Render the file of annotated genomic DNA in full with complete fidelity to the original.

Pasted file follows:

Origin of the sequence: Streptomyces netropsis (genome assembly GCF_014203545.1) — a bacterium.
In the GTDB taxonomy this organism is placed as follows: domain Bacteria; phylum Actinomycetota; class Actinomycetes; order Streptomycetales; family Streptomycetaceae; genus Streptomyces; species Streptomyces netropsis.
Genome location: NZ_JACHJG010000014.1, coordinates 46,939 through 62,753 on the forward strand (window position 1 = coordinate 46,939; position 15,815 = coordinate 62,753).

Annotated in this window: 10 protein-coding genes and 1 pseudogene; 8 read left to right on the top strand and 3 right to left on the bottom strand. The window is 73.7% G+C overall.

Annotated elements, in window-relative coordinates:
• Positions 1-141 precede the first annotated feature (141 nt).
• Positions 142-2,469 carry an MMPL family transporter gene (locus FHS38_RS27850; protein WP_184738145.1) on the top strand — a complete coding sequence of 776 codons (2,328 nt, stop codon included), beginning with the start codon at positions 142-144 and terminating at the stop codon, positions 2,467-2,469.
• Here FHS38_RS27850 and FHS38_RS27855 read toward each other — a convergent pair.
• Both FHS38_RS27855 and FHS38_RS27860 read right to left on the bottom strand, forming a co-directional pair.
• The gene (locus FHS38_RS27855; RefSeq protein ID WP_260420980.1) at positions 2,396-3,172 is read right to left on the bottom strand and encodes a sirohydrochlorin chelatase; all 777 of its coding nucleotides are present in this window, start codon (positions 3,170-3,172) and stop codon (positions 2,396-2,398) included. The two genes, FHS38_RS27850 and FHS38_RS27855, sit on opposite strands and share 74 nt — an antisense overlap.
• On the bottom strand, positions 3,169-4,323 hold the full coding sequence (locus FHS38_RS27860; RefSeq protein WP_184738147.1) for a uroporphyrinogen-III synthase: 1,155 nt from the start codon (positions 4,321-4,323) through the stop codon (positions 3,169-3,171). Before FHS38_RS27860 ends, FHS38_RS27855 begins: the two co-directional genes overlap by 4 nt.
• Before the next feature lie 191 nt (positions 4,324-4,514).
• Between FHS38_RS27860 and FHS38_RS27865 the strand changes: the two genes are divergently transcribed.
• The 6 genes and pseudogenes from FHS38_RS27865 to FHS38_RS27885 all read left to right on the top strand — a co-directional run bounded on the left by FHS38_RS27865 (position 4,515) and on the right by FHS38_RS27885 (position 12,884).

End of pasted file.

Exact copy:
Origin of the sequence: Streptomyces netropsis (genome assembly GCF_014203545.1) — a bacterium.
In the GTDB taxonomy this organism is placed as follows: domain Bacteria; phylum Actinomycetota; class Actinomycetes; order Streptomycetales; family Streptomycetaceae; genus Streptomyces; species Streptomyces netropsis.
Genome location: NZ_JACHJG010000014.1, coordinates 46,939 through 62,753 on the forward strand (window position 1 = coordinate 46,939; position 15,815 = coordinate 62,753).

Annotated in this window: 10 protein-coding genes and 1 pseudogene; 8 read left to right on the top strand and 3 right to left on the bottom strand. The window is 73.7% G+C overall.

Annotated elements, in window-relative coordinates:
• Positions 1-141 precede the first annotated feature (141 nt).
• Positions 142-2,469 carry an MMPL family transporter gene (locus FHS38_RS27850; protein WP_184738145.1) on the top strand — a complete coding sequence of 776 codons (2,328 nt, stop codon included), beginning with the start codon at positions 142-144 and terminating at the stop codon, positions 2,467-2,469.
• Here FHS38_RS27850 and FHS38_RS27855 read toward each other — a convergent pair.
• Both FHS38_RS27855 and FHS38_RS27860 read right to left on the bottom strand, forming a co-directional pair.
• The gene (locus FHS38_RS27855; RefSeq protein ID WP_260420980.1) at positions 2,396-3,172 is read right to left on the bottom strand and encodes a sirohydrochlorin chelatase; all 777 of its coding nucleotides are present in this window, start codon (positions 3,170-3,172) and stop codon (positions 2,396-2,398) included. The two genes, FHS38_RS27850 and FHS38_RS27855, sit on opposite strands and share 74 nt — an antisense overlap.
• On the bottom strand, positions 3,169-4,323 hold the full coding sequence (locus FHS38_RS27860; RefSeq protein WP_184738147.1) for a uroporphyrinogen-III synthase: 1,155 nt from the start codon (positions 4,321-4,323) through the stop codon (positions 3,169-3,171). Before FHS38_RS27860 ends, FHS38_RS27855 begins: the two co-directional genes overlap by 4 nt.
• Before the next feature lie 191 nt (positions 4,324-4,514).
• Between FHS38_RS27860 and FHS38_RS27865 the strand changes: the two genes are divergently transcribed.
• The 6 genes and pseudogenes from FHS38_RS27865 to FHS38_RS27885 all read left to right on the top strand — a co-directional run bounded on the left by FHS38_RS27865 (position 4,515) and on the right by FHS38_RS27885 (position 12,884).